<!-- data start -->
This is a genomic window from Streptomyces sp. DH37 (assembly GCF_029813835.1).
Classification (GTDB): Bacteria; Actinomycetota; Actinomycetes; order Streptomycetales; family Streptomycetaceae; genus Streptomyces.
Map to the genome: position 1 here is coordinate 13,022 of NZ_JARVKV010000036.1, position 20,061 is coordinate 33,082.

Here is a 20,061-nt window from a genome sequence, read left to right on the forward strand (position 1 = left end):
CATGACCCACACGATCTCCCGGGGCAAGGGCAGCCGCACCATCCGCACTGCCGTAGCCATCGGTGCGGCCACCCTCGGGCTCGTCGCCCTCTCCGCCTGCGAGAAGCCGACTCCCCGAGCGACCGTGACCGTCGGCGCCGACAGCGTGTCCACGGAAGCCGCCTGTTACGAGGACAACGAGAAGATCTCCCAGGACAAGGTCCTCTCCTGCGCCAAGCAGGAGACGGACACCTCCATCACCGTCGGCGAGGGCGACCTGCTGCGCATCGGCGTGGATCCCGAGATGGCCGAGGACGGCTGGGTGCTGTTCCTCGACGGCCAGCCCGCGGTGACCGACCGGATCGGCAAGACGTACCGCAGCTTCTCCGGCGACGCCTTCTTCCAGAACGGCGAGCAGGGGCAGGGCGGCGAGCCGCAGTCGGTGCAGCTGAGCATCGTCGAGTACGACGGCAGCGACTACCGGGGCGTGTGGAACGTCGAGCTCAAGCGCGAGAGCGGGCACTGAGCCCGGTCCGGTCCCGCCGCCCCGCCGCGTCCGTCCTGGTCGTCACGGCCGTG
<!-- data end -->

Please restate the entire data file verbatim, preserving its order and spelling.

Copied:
This is a genomic window from Streptomyces sp. DH37 (assembly GCF_029813835.1).
Classification (GTDB): Bacteria; Actinomycetota; Actinomycetes; order Streptomycetales; family Streptomycetaceae; genus Streptomyces.
Map to the genome: position 1 here is coordinate 13,022 of NZ_JARVKV010000036.1, position 20,061 is coordinate 33,082.

Here is a 20,061-nt window from a genome sequence, read left to right on the forward strand (position 1 = left end):
CATGACCCACACGATCTCCCGGGGCAAGGGCAGCCGCACCATCCGCACTGCCGTAGCCATCGGTGCGGCCACCCTCGGGCTCGTCGCCCTCTCCGCCTGCGAGAAGCCGACTCCCCGAGCGACCGTGACCGTCGGCGCCGACAGCGTGTCCACGGAAGCCGCCTGTTACGAGGACAACGAGAAGATCTCCCAGGACAAGGTCCTCTCCTGCGCCAAGCAGGAGACGGACACCTCCATCACCGTCGGCGAGGGCGACCTGCTGCGCATCGGCGTGGATCCCGAGATGGCCGAGGACGGCTGGGTGCTGTTCCTCGACGGCCAGCCCGCGGTGACCGACCGGATCGGCAAGACGTACCGCAGCTTCTCCGGCGACGCCTTCTTCCAGAACGGCGAGCAGGGGCAGGGCGGCGAGCCGCAGTCGGTGCAGCTGAGCATCGTCGAGTACGACGGCAGCGACTACCGGGGCGTGTGGAACGTCGAGCTCAAGCGCGAGAGCGGGCACTGAGCCCGGTCCGGTCCCGCCGCCCCGCCGCGTCCGTCCTGGTCGTCACGGCCGTG